However, application of Florida law would contradict the second Yamaha requirement of the absence of congressional action in the area. The very existence of a federal general maritime statute of limitations implies that it should be applied uniformly across the nation. The federal concern with balancing the interests of maritime plaintiffs to obtain redress for their injuries against the interests of defendants and the court system in avoiding the problems caused by stale claims does not vary from state to state. Accordingly, the definition of the federal statutory term "accrue" should not vary based on whether the forum state has adopted a version of the continuing tort theory. See Yamaha, ___ U.S. at ___ n. 8, 116 S.Ct. at 626, n. 8 ("[S]tate law must yield to the needs of a uniform federal maritime law when [the law makes] inroads on a harmonious system") (internal citation and quotes omitted); In re Amtrack "Sunset Limited" Train Crash, 121 F.3d 1421, 1424-25 (11th Cir. 1997) (noting that Yamaha did not overrule the "bedrock admiralty principles" of harmony and uniformity in admiralty and maritime law). Thus, we cannot use Florida law to supplement the general maritime statute of limitations in this or any other case, and that would be equally true if Florida had adopted the modified continuing tort theory that White espouses.
B. CONSTRUCTION OF SECTION 763a
Given the ambiguity of the statutory term "accrued," this would be an appropriate occasion in which to resort to legislative history. See, e.g., United States v. Garcia, 718 F.2d 1528, 1533 (11th Cir. 1983) ("Review of legislative history is only justified when a statute is inescapably ambiguous"). However, neither party has pointed us to anything in the legislative history of Section(s) 763a that is helpful, nor have we been able to find any guidance there ourselves. Decisional law is a different matter.
Although there is no binding precedent directly on point, we do not write on an entirely clean slate. We have for guidance two Supreme Court decisions interpreting statute of limitations language materially identical to that of Section(s) 763a. Those cases, Urie v. Thompson, 337 U.S. 163, 68 S.Ct. 1018 (1949), and United States v. Kubrick, 444 U.S. 111, 100 S.Ct. 352 (1979), involved interpretations of the Federal Employers' Liability Act (FELA) and Federal Tort Claims Act (FTCA), respectively. Although the general maritime law has been recognized as a distinct body of federal common law, see In re Air Disaster At Lockerbie Scotland, 37 F.3d 804, 828 (2d Cir. 1994), this Court has used precedents from other areas of law to inform its maritime decisions in the past, see, e.g., Flores v. Carnival Cruise Lines, 47 F.3d 1120, 1125 n. 4 (11th Cir. 1995).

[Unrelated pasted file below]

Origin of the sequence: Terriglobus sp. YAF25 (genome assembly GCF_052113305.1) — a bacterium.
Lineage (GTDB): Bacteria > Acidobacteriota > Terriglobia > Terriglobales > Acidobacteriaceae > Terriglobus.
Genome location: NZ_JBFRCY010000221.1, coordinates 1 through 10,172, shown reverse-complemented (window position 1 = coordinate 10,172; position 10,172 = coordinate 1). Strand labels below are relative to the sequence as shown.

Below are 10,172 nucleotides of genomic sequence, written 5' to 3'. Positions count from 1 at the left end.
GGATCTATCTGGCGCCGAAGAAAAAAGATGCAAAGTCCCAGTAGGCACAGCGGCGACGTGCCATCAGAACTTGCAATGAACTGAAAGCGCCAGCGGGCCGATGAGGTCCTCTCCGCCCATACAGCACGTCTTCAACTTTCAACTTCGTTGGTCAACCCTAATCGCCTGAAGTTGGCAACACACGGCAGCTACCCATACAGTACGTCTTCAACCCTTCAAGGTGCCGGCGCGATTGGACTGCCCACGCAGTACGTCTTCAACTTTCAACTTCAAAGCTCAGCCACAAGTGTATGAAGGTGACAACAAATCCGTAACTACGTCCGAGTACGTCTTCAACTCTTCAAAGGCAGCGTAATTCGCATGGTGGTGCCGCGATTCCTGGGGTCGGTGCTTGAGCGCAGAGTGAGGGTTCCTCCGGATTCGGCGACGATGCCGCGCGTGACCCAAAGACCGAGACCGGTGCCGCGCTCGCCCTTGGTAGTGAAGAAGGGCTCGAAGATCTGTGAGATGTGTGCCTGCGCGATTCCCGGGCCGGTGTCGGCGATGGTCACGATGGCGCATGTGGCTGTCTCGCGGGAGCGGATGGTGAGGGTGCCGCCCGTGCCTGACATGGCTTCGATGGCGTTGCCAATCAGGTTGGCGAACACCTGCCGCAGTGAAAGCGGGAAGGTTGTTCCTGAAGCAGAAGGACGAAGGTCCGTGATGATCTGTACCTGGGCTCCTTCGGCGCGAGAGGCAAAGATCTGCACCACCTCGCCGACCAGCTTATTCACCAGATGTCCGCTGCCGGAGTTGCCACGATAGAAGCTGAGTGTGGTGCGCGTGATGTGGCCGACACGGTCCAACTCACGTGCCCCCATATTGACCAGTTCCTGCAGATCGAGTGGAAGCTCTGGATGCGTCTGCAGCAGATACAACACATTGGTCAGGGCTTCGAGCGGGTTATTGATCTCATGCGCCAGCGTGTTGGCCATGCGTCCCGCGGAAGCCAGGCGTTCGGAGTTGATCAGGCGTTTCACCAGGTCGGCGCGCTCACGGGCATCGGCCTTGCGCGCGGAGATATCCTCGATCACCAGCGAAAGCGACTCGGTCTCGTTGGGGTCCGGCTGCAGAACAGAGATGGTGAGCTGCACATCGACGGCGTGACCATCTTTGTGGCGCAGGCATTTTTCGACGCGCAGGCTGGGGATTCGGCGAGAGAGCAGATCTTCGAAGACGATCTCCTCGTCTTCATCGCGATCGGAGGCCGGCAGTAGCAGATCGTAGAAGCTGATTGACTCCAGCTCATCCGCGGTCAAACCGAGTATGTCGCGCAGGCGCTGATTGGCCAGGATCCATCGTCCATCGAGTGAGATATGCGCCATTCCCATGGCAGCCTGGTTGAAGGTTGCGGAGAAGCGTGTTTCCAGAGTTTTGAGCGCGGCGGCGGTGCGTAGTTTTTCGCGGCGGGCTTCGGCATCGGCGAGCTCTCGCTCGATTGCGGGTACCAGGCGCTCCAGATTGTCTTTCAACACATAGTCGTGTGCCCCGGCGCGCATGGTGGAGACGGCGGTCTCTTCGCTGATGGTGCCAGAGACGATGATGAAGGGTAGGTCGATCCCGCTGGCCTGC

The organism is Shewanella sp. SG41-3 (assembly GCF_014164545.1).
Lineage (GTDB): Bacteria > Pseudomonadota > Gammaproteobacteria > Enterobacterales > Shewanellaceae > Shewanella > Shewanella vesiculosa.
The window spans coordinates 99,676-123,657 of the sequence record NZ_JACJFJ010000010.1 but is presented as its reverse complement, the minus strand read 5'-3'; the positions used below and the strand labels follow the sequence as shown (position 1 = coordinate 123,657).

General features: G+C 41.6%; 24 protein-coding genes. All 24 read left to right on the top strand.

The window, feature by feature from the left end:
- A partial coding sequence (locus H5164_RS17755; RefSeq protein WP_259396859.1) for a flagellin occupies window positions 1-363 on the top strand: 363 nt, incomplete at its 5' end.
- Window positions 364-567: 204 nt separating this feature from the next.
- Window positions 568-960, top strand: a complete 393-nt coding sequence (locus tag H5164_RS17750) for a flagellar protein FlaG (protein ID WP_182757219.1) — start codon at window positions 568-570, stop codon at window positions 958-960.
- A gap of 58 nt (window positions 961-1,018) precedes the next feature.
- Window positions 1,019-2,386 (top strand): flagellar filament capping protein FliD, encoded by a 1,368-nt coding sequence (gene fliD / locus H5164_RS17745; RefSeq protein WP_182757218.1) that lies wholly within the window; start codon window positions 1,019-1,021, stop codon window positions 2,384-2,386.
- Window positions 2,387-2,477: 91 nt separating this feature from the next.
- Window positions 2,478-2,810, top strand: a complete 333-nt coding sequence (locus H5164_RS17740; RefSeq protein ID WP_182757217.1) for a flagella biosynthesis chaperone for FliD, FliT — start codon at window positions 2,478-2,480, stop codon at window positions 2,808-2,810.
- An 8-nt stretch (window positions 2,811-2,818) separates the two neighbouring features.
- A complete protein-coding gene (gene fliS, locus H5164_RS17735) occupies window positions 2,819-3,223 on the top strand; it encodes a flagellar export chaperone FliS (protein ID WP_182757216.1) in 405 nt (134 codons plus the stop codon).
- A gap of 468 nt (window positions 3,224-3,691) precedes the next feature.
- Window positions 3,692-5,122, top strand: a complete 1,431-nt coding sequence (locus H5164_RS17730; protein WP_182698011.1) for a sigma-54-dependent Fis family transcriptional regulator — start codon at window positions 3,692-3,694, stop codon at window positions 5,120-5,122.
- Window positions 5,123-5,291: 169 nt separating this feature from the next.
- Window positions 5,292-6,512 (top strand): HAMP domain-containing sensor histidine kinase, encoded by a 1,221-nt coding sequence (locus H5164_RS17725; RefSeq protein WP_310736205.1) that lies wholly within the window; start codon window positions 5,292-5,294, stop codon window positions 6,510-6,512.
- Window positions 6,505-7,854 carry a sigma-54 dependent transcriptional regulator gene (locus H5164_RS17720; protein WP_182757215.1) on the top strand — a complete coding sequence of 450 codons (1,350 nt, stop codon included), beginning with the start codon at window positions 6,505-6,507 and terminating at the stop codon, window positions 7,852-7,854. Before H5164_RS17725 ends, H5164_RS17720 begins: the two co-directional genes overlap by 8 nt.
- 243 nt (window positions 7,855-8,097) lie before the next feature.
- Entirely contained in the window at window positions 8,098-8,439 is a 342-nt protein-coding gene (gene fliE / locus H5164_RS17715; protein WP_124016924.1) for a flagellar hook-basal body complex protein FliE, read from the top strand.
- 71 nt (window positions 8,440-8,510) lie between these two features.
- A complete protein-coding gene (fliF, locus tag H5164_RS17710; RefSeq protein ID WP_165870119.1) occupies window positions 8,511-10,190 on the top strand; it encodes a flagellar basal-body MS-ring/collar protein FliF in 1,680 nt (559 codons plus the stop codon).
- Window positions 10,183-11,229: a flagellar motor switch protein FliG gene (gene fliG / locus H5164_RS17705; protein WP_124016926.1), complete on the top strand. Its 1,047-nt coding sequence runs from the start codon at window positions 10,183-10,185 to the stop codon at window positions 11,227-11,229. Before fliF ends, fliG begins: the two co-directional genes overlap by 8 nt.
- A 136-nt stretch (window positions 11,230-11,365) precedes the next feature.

The first Supreme Court precedent, Urie v. Thompson construed the FELA language requiring that any lawsuit under the statute be filed "within three years from the day the cause of action accrued." In that case, a railroad worker sued his employer a year after he had become incapacitated by silicosis. See id., at 165-66 69 S.Ct. at 1022-1023. He had been exposed to silica dust for thirty years before filing suit. The railroad argued that because the worker must have contracted silicosis more than three years before his suit was filed, his cause of action had "accrued" outside of the limitations period, therefore, the suit was barred. See id. at 169, 69 S.Ct. at 1024. The Supreme Court rejected that interpretation of the word "accrued" in favor of the discovery theory of accrual, under which the cause of action accrues on the date the worker first knew or should have known of his injury and its cause. See id. at 170, 69 S.Ct. at 1025 (citing Assoc. Indemnity Corp. v. Industrial Accident Comm'n, 12 P.2d 1075, 1076 (Cal. Dist. Ct. App. 1932).
The Urie court explained that adopting an actual occurrence or onset theory of accrual would punish the worker's "blameless ignorance" in ways that the FELA's "humane legislative plan" never intended. See id. Indeed, it would result in the FELA providing nothing more than a "delusive remedy" for occupational illnesses that have a slow and gradual onset from accumulated exposure. In the actual case before it, for example, the initial onset theory would mean that "at some past moment in time, unknown and inherently unknowable even in retrospect, Urie was charged with the slow and tragic disintegration of his lungs," and his "failure to diagnose within the applicable statute of limitations a disease whose symptoms had not yet obtruded on his consciousness" would bar any recovery. Id. at 169, 69 S.Ct. at 1024.
The railroad contended alternatively that each inhalation of silica dust was a separate tort giving rise to a fresh cause of action. See id. Therefore, it argued, Urie's recovery should be limited to the damages caused by the dust he inhaled during the three years preceding his suit. The Supreme Court rejected that argument. Considering the overall purpose of the Federal Employer's Liability Act, the court stated:
mechanical analysis of the "accrual" of [Urie's] injury — whether breath by breath, or at one unrecorded moment in the progress of the disease — can only serve to thwart the congressional purpose [of including occupational diseases in the category of compensable injuries]
Id. The Court criticized the "breath by breath" measurement of accrual, because it would "limit petitioner's damages to that aggravation of his progressive injury traceable to the last eighteen of his employment." Id. at 170, 69 S.Ct. at 1024.